The semipalmated sandpiper feeds and forages by running with its head down while snapping or probing through the sand in search of prey (Terres 1980). In coastal marine and estuarine habitats, C. pusilla feeds on a variety of benthic organisms, such as: the amphipods, Corophium volutator, Acanthohaustorius millsi and Protohaustorius deichmannae; polychaete worms; and small mollusks (Terres 1980; Schneider & Harrington 1981; McCurdy et al. 1999). Freshwater and terrestrial prey consists of fly larvae, beetles and other insects (Terres 1980).Predators: Documented predators of C. pusilla include larger birds such as the snowy owl, Nyctea scandiaca, and jaegers of the genus Stercorarius (Safriel 1975).Parasites: Like many other bird species, C. pusilla acts as a terminal or final host for several parasites acquired from a variety of prey items. One such example is the parasitic worm, Skrjabinoclava morrisoni, transmitted from the amphipod, Corophium volutator (McCurdy et al. 1999).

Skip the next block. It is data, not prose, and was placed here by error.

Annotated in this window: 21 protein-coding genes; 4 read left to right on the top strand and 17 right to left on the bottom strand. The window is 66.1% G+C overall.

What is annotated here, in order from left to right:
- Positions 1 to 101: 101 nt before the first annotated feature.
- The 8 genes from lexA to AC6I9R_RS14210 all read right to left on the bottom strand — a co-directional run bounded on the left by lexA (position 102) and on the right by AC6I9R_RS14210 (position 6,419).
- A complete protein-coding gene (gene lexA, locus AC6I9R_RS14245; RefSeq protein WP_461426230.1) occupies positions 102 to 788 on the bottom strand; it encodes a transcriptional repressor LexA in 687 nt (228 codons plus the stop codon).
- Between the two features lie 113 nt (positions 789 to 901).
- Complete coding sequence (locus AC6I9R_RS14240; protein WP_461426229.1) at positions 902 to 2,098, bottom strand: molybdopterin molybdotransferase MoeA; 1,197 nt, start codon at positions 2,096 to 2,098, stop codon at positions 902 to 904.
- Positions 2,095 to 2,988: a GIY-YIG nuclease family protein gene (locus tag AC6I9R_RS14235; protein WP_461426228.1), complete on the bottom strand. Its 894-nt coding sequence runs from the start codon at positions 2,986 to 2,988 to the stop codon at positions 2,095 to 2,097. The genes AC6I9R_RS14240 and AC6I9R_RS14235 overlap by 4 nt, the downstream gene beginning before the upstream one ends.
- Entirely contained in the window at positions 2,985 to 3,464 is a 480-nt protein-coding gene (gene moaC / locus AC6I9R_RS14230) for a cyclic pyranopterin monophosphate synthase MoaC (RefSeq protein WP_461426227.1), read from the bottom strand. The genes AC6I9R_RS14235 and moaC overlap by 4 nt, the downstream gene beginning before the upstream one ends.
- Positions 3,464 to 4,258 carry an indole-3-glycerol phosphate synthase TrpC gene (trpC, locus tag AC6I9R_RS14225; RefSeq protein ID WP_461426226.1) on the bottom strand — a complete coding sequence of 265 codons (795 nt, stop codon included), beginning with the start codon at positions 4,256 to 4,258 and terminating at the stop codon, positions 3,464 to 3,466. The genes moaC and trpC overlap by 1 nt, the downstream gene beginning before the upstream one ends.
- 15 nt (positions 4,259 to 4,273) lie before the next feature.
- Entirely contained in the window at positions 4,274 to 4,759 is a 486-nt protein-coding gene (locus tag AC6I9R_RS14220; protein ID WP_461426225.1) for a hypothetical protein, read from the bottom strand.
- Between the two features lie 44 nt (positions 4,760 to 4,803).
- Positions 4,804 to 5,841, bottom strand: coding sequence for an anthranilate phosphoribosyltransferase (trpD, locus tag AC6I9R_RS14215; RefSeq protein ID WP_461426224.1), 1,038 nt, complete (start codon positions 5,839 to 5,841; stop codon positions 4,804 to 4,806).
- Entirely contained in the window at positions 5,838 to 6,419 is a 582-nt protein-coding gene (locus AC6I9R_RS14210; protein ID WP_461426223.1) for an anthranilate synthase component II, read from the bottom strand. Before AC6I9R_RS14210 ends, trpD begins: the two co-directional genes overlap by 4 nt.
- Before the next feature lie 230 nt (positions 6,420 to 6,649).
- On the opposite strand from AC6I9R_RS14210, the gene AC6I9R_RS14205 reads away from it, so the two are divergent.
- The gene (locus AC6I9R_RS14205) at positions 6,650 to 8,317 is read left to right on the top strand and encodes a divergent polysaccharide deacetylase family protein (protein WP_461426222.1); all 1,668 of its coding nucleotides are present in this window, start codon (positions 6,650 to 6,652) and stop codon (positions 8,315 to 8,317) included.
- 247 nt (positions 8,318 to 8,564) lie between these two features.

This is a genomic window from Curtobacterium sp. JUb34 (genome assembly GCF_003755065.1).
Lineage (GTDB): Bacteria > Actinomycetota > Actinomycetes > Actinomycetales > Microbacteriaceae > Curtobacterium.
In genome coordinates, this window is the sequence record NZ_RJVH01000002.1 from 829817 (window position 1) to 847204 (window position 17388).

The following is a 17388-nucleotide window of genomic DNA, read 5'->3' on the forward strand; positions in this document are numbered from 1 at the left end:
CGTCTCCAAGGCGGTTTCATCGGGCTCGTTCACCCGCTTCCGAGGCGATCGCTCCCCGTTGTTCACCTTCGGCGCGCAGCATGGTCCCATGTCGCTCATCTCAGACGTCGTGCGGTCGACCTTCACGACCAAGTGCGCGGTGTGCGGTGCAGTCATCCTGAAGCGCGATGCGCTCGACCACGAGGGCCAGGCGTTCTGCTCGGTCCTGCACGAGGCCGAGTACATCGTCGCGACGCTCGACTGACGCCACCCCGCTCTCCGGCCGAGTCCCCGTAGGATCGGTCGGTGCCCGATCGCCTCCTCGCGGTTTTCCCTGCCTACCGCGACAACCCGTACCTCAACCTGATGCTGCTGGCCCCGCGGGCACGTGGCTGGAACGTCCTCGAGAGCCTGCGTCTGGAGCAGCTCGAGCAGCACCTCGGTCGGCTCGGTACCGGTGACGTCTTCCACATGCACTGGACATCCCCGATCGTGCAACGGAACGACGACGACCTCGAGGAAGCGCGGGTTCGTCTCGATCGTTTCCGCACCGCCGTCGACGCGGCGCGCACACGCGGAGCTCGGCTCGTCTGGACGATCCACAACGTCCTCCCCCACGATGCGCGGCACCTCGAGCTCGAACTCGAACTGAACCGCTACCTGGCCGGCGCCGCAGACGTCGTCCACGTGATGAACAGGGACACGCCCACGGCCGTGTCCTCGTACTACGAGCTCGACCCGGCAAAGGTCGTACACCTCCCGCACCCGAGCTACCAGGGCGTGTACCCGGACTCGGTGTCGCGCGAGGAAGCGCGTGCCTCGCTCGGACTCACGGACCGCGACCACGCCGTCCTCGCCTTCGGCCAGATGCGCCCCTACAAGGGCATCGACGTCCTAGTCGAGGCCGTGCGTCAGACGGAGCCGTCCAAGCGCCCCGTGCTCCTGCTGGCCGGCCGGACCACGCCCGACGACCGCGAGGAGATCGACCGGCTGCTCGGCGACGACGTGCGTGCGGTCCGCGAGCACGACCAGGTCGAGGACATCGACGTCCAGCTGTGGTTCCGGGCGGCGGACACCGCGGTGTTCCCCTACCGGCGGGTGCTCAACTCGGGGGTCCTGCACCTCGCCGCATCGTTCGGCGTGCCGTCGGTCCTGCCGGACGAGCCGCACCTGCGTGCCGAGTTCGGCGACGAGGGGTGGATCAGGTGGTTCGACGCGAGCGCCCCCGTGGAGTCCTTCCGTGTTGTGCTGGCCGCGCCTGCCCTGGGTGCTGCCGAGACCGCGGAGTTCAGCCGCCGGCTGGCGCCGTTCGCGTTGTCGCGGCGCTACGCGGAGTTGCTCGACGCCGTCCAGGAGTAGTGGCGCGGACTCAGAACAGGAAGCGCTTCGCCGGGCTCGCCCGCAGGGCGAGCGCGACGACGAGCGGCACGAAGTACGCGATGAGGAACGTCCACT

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- USFWS. 2010. Migratory Birds and Habitat Programs. U.S. Fish and Wildlife Service. Online at http://www.fws.gov/laws/lawsdigest/migtrea.html (Date accessed: 08/10/2010).
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- Collazo, JA, O'Harra, DA & CA Kelly. 2002. Accessible habitat for shorebirds: factors influencing its availability and conservation implications. Waterbirds 25: 13-24.
- McCurdy, DG, Forbes, MR & JS Boates. 1999. Evidence that the parasitic nematode Skrjabinoclava manipulates host Corophium behavior to increase transmission to the sandpiper, Calidris pusilla. Behav. Ecol. 19: 351-357.
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- Schneider, DC & BA Harrington. 1981. Timing of shorebird migration in relation to prey depletion. The Auk 98: 801-811.
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